Isn’t Golden Soul gorgeous?
We got home just in time to watch the Kentucky Derby. Every year it starts when–5:25?–and I watch the horses and jockeys and pick my winner. I picked Golden Soul minutes before the Kentucky Derby started.
He was such a long shot that everyone thought I was being stubborn for no reason.
“I like a long shot,” I said. “I just think he’s the most beautiful horse. I don’t care if he wins or not!”
He came in second!
Hurrah, Golden Soul.
Now if only I had bet–there’s win, place, or show–I could apparently have made some serious money!
RUSSIAN TRANSLATIONS: TOLSTOY AND DOSTOEVSKY
I am delighted by Anthony Briggs’s wonderful 2005 translation, and recommend it to those of you who are making the difficult choice of which translation to read. Of course I have also enjoyed the Maude, the Constance Garnett, and the Pevear and Volokhonsky, so it’s safe to say I’m not fussy. (Or is there a bad translation of War and Peace somewhere?)
At my house the general opinion is that reading War and Peace may save my mind from the internet. Blogging is bad enough, they think, but far, far worse is Twitter.
“I don’t get it. You’ve read War and Peace six times and now you’re on Twitter?”
Am I on Twitter? I don’t know my Twitter address. (Far more likely that I’m on War and Peace.)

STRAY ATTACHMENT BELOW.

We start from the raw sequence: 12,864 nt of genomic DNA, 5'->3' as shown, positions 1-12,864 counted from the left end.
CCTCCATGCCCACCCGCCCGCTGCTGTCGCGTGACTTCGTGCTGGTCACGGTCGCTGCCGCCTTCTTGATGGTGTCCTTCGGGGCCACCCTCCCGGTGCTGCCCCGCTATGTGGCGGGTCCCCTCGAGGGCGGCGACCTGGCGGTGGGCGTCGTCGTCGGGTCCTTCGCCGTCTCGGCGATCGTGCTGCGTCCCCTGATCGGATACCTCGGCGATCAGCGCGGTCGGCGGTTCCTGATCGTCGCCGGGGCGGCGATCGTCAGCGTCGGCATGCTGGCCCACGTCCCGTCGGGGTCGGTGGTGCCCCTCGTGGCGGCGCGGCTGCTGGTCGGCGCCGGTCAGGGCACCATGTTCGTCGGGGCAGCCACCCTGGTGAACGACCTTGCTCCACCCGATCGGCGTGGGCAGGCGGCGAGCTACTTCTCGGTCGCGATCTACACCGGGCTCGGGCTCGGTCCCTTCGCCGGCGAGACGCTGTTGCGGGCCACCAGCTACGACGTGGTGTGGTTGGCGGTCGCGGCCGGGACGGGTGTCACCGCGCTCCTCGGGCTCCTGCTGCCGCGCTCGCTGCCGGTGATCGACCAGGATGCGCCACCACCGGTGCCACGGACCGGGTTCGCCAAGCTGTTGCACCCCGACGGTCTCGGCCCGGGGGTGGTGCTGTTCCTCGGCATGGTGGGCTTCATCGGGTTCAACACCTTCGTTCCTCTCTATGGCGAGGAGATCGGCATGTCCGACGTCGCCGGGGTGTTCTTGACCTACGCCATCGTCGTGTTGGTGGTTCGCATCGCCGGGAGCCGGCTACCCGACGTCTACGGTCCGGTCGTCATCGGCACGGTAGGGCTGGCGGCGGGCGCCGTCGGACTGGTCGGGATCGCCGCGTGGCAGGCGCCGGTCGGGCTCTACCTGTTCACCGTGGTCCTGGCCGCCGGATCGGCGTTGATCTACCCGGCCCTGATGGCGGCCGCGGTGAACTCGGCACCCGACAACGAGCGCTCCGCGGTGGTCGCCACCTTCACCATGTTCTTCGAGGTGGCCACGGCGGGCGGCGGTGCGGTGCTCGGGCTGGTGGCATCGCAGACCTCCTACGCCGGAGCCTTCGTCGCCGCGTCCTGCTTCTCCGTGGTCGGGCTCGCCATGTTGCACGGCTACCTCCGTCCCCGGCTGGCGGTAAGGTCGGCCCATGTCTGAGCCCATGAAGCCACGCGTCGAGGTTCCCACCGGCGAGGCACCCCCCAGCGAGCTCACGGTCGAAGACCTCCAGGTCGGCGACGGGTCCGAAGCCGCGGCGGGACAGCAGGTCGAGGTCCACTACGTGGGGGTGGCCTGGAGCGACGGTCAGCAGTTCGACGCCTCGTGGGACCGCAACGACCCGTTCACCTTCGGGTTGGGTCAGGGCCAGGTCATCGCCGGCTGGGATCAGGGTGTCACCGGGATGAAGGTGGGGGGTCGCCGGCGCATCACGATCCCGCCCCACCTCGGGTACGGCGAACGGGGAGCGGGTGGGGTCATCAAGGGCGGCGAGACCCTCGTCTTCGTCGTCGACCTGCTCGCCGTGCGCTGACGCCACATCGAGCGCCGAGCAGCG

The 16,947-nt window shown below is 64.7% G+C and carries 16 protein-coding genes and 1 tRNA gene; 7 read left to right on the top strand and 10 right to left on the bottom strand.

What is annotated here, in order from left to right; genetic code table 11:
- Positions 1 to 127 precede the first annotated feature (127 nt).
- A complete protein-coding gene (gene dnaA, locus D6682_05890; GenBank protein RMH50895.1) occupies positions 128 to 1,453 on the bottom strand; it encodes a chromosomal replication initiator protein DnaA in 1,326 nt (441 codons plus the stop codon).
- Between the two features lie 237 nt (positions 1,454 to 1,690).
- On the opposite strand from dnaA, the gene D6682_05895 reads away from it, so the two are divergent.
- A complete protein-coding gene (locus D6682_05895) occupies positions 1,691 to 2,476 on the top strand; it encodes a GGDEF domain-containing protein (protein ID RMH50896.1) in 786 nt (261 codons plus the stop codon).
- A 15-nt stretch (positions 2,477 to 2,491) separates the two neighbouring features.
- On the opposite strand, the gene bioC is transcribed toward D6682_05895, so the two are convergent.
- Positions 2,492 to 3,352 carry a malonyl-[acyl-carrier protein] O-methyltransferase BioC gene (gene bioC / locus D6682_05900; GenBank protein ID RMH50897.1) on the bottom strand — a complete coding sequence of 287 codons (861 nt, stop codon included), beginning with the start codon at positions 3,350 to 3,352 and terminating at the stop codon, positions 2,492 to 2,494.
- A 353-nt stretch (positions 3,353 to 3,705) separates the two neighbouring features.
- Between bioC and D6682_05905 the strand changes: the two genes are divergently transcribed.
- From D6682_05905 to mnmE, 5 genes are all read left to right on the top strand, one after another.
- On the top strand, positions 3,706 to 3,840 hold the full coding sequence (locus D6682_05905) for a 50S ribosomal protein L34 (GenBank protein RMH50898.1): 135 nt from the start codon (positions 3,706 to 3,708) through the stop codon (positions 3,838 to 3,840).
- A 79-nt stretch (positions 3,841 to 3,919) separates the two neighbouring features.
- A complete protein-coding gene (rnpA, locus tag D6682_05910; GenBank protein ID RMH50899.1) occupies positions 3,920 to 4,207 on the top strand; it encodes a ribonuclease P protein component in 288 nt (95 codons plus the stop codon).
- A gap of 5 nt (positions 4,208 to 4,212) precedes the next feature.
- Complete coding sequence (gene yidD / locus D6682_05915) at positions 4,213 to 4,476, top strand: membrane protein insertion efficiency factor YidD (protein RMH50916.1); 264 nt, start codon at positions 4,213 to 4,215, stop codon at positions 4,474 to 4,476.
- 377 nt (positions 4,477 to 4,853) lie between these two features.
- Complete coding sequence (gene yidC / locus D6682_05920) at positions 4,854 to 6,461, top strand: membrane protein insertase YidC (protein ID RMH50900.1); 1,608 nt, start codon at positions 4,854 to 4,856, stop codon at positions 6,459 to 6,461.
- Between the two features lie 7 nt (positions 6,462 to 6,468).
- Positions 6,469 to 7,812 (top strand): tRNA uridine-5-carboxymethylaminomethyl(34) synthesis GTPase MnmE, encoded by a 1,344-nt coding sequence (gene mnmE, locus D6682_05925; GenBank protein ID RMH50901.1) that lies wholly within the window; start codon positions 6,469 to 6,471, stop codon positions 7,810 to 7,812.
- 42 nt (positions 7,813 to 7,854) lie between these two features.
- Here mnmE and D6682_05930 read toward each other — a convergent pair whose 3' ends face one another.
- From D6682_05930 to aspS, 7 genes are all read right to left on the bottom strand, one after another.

If you don’t believe I prefer Tolstoy to Twitter, let me tell you that I even love his shorter works. You think Tolstoy’s Resurrection is bad? Try me. I’ve read it and will be happy to read it again.
Many novels and stories by Tolstoy have been translated in recent years to great acclaim. When Oprah chose Richard Pevear and Larissa Volokhonsky’s Anna Karenina for her book club, no one thought anybody would read it. May I just say that my book group, who aren’t always reading Tolstoy, read and loved it?
In the March/April edition of of Humanities, Kevin Mahnken interviews Richard Pevear and Larissa Volokhonsky about their translations of Tolstoy and Dostoevsky. They have finished Tolstoy’s major works: Hadji Murat was the last they translated.
The married couple’s process is interesting: Volokhonsky, who is Russian, translates the Russian word for word, and then Pevear, who is American, smooths it out into literary English.
They started with Dostoevsky’s The Brothers Karamazov, because they thought a new translation was needed to convey the humor and irony.
The couple are thinking about translating Turgenev: I hope they do.
DICKENS AND DOSTOEVSKY.
In the TLS, Eric Naiman’s article, “When Dickens Met Dostoevsky,” will divert both Dickens fans and Dostoevsky fans.
Did Dickens meet Dostoevsky?
Naiman begins his article, which actually reads like a mystery:
Late in 2011, Michiko Kakutani opened her New York Times review of Claire Tomalin’s biography of Charles Dickens with “a remarkable account” she had found in its pages. In London for a few days in 1862, Fyodor Dostoevsky had dropped in on Dickens’s editorial offices and found the writer in an expansive mood. In a letter written by Dostoevsky to an old friend sixteen years later, the writer of so many great confession scenes depicted Dickens baring his creative soul…
But it seems that no one quite knows where this letter is. Hmmm. Was it a hoax?